While most of Wairarapa slept in relative comfort, a group of Masterton students spent a night hunkering down in a ramshackle “cardboard city”, and clocking up several thousand kilometres on foot – in solidarity with those less fortunate than themselves.
Last month, Chanel College took part in the Caritas Challenge: an annual event for schools and youth groups to demonstrate fellowship with people in the midst of poverty or injustice, and raise funds to support impoverished communities.
As part of the Caritas Challenge, spearheaded by Catholic social justice organisation Caritas Aotearoa, young people participate in activities which raise awareness of social inequalities – and, in the process, gain understanding of what it means to live in poverty.
Ninety-four Chanel College students took part in this year’s event, held from October 28 to 29: Raising awareness of homelessness by spending 24 hours in the school’s courtyard, sheltering inside makeshift dwellings fashioned from cardboard boxes.
The students also incorporated a 24-hour physical challenge – teaming up to walk laps around the school field, pausing only briefly to snooze inside their cardboard houses.
Chanel has so far raised over $3000, which will be donated to Caritas Aotearoa’s community development programmes in the Pacific, Asia, and Latin America.
Deputy principal Chris Senior said the event was an enlightening experience for the students, who took all the accompanying difficulties– sore feet, lack of sleep, and late-night rainfall drenching their accommodation – in their stride.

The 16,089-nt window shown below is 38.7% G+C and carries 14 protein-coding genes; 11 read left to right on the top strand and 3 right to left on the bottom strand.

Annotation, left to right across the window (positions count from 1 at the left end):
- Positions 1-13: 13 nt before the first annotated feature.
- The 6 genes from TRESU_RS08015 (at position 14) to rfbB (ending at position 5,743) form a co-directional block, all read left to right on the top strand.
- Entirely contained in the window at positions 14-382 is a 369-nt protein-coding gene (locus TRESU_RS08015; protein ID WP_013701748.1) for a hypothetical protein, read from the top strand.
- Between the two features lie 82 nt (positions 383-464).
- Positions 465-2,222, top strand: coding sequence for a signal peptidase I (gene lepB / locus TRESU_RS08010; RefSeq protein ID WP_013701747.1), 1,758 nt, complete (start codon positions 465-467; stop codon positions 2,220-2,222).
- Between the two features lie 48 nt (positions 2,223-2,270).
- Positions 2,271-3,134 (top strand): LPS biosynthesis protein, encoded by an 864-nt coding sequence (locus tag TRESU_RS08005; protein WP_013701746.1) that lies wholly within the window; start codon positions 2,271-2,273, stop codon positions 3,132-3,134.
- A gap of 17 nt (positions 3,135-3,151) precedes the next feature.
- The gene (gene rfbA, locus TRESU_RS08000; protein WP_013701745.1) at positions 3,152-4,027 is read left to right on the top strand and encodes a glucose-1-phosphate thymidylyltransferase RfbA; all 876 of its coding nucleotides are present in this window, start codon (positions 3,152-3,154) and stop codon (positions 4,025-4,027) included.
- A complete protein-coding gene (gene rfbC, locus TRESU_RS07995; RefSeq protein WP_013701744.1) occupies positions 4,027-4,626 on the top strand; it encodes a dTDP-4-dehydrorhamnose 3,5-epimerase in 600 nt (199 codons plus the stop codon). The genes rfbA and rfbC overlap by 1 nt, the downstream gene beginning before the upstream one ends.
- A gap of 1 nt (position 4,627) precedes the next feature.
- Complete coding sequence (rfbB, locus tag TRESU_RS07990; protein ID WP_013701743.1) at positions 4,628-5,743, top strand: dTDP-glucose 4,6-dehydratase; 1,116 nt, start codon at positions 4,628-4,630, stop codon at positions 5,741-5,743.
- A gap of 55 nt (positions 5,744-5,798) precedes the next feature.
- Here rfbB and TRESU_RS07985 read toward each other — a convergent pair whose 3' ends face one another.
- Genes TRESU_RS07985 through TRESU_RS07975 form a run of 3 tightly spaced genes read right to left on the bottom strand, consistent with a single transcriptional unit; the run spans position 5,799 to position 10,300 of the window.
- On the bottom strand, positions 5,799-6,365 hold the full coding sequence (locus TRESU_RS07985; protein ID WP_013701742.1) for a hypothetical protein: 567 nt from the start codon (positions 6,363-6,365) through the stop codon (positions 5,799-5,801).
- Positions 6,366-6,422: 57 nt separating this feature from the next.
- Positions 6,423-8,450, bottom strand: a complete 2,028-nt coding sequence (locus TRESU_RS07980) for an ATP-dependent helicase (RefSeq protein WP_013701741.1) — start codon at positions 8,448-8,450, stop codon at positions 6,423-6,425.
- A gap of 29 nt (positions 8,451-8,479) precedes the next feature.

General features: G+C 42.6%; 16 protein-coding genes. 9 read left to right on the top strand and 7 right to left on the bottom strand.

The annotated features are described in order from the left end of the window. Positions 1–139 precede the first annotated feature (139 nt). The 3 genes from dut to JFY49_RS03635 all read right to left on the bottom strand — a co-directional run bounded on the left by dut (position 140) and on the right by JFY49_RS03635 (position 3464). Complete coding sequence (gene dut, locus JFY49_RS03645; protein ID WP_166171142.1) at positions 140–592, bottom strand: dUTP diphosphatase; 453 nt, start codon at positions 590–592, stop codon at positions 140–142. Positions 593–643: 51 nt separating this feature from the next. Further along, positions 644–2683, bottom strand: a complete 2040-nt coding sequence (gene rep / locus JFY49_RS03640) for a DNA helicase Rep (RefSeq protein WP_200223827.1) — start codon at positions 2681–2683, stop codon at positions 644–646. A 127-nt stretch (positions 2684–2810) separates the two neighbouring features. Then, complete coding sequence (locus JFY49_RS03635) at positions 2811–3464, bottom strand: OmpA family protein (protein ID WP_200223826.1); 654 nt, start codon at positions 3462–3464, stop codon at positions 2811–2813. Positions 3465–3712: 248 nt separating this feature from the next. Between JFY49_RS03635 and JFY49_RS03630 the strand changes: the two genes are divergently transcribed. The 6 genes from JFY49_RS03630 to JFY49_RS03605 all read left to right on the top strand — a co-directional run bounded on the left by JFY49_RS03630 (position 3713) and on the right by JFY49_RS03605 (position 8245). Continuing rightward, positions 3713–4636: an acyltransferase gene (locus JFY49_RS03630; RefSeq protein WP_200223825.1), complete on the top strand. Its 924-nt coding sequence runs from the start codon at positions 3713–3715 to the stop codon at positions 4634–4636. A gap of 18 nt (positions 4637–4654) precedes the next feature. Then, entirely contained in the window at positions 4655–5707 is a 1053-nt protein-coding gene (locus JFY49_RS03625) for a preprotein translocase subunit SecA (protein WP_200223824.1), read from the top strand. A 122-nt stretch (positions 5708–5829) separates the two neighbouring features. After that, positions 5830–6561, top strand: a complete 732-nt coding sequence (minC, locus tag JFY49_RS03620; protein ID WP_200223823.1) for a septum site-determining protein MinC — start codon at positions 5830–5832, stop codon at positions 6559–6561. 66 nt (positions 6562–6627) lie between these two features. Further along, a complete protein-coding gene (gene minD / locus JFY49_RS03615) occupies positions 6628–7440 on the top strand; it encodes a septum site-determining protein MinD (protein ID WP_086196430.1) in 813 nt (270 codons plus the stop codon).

“Things like this give young people the opportunity to think beyond themselves and outside of their own box – and do something meaningful to help others.
“It’s part of our special character as a Catholic school – to serve the community. If we can inspire young people to help others in need, the world would be a
“It’s an experience they’ll remember the rest of their lives.”
Senior said one of the hardest parts of the experience for the students was making their cardboard city sturdy and spacious enough to comfortably house close to 100 people.
Some, however, emerged as “master builders”, with one team constructing a building with a “proper A-frame roof” and several smaller internal rooms.
“We pretty much made it all up on the spot – it was a bit of trial and error,” Year 13 student Takumi McKelvey said.
The A-frame structure came in handy during a brief rain shower at 9pm – allowing for water run-off, while those structures with flat roofs didn’t stand up as well to the elements.
“Some of the students asked me, when it started raining, if they could go into the hall. I told them homeless people don’t get that choice,” Senior said.
“So, they picked up their houses and moved where they could find shelter – which is what you’d have to in the real world.
“It was a good life lesson for them.”
The 24-hour relay, the students said, was “fun but tiring” – unsurprising as, together, they had managed to walk close to 8000km.
“Keeping moving definitely made me feel less tired. My knees felt shattered the next day though!” Takumi said.
“Having a yarn with friends and teachers made the time go faster.”
Also providing company were members of the public, who stopped by to give a donation and join in for a few laps – some with their dogs in tow.
Year 10 student Emma Jackson said “the most brutal part” was staying awake for 24 hours – though they were able to stop to doze during the relay, lying “on the hard ground and being crammed in together” wasn’t conducive to a good night’s rest.
“It gave them a taste of what [sleeping rough] would be like. If you’re out in the cold, disturbed by traffic noises, and looking out for dangers, you’re not going to get much sleep,” Senior said.
“It has given us more understanding of what some people have to go through,” Emma added.
“It was absolutely eye-opening.”